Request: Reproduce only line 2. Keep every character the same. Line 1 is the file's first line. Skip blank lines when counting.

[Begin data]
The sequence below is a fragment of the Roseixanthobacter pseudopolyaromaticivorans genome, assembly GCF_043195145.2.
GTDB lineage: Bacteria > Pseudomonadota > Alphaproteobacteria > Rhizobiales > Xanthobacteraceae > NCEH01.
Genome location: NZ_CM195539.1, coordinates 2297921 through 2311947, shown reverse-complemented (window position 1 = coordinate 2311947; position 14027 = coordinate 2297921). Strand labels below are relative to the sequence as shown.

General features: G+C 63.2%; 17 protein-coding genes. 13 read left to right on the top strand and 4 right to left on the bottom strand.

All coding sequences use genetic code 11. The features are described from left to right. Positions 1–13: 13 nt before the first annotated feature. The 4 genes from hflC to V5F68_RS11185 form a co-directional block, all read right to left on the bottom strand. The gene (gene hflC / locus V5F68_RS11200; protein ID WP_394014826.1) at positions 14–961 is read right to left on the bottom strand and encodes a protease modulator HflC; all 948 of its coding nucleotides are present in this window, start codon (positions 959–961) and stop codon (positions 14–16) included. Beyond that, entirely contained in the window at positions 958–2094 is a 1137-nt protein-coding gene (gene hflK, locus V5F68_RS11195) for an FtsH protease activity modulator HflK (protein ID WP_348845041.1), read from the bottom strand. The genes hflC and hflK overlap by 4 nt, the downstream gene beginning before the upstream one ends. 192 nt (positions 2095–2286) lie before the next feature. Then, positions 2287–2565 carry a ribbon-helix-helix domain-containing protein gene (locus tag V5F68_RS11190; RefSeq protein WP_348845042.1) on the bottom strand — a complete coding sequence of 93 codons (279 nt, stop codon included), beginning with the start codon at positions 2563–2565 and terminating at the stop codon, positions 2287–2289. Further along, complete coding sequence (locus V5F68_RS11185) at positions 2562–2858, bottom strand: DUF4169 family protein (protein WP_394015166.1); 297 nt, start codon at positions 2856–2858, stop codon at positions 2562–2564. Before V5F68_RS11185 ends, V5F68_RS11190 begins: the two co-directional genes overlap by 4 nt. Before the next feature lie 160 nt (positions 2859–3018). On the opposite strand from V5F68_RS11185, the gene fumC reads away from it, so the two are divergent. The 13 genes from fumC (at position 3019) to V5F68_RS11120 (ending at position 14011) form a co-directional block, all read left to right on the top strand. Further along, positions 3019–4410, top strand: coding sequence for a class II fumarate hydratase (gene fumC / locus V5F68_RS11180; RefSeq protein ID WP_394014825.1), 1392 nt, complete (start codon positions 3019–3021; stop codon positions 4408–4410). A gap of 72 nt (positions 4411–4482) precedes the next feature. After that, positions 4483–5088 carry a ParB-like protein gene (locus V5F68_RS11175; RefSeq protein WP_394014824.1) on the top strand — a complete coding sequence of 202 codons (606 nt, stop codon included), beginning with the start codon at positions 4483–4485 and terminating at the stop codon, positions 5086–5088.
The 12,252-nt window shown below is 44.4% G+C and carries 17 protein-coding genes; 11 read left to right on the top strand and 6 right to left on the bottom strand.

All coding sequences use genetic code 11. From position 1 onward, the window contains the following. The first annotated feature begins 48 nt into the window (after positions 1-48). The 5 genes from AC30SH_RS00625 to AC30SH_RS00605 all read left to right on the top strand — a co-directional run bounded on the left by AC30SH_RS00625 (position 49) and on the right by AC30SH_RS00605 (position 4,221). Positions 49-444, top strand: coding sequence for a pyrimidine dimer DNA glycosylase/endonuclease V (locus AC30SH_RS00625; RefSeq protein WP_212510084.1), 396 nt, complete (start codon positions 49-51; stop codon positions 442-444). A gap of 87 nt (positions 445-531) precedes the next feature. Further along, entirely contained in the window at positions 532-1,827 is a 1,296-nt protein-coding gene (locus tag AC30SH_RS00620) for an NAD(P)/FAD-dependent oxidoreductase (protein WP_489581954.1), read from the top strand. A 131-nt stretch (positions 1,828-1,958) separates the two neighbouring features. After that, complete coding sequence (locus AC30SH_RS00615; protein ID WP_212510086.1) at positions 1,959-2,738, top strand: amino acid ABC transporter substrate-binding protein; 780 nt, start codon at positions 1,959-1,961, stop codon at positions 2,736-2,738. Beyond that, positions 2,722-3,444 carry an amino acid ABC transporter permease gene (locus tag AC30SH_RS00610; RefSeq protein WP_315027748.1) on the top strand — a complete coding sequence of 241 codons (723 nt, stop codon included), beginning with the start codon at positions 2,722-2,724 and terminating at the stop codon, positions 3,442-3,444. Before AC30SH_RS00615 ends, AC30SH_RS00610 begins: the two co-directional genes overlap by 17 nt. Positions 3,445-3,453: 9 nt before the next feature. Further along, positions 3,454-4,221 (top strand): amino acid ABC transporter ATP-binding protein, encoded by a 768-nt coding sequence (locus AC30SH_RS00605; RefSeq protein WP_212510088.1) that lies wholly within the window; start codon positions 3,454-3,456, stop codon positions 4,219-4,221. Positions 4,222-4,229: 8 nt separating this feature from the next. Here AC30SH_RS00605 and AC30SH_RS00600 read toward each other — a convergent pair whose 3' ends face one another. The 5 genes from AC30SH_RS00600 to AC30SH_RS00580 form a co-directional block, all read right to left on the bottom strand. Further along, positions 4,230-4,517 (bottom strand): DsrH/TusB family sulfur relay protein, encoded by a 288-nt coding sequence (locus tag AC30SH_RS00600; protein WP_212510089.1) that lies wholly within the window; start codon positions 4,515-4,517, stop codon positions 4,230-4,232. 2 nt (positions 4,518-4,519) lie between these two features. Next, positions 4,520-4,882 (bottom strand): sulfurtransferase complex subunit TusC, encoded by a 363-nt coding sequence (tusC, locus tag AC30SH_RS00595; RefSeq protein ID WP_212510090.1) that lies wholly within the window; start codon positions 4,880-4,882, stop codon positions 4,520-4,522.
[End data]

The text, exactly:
GTDB lineage: Bacteria > Pseudomonadota > Alphaproteobacteria > Rhizobiales > Xanthobacteraceae > NCEH01.